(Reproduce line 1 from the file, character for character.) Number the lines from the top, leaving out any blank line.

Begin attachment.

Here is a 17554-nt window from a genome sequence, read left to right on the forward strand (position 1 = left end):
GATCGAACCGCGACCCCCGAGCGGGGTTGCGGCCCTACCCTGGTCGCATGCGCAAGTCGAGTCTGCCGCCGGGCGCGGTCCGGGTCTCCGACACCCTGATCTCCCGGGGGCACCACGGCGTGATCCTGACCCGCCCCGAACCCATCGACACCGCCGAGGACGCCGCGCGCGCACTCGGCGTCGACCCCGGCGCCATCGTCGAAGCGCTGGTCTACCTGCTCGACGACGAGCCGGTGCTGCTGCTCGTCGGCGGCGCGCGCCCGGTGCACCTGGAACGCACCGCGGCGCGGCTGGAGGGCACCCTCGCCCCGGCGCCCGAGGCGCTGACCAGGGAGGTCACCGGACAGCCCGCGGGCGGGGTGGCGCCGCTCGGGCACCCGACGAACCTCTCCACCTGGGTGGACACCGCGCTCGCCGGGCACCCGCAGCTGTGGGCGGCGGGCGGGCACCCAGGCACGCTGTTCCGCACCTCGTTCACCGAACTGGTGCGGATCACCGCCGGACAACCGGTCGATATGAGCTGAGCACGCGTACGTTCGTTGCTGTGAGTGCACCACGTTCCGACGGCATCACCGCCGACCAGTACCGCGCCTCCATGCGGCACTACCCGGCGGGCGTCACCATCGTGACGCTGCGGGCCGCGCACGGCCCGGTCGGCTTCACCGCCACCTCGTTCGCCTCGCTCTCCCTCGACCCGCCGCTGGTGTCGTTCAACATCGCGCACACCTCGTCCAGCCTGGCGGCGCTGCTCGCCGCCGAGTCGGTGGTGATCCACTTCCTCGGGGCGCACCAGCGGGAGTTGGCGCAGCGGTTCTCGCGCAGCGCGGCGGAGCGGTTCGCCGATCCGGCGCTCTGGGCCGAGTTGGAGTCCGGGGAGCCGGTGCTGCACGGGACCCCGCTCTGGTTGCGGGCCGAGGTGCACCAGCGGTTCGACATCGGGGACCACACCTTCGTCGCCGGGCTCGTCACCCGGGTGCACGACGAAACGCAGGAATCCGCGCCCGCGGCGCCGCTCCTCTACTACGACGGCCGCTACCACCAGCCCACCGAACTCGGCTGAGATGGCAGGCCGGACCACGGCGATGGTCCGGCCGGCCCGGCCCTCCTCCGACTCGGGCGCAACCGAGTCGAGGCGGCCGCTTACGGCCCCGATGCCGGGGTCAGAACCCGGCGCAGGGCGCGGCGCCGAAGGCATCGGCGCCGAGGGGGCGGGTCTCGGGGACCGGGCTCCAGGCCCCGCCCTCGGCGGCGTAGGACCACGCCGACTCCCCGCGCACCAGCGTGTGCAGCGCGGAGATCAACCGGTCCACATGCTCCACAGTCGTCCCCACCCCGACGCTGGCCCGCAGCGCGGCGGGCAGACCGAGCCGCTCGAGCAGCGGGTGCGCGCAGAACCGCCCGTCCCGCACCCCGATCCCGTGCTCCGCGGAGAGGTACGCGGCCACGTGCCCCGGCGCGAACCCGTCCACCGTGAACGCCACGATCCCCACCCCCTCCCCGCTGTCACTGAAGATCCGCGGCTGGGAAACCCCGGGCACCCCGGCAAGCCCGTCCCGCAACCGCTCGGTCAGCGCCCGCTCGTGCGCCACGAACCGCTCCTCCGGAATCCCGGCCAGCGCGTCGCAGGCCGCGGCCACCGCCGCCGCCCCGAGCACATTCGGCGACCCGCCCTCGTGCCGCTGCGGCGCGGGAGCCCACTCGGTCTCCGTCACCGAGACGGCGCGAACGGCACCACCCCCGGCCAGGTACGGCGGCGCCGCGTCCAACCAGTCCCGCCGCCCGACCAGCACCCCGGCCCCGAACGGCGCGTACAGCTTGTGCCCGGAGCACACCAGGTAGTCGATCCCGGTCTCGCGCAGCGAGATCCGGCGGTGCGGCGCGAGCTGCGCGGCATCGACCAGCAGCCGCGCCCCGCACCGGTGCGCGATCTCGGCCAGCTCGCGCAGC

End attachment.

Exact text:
Here is a 17554-nt window from a genome sequence, read left to right on the forward strand (position 1 = left end):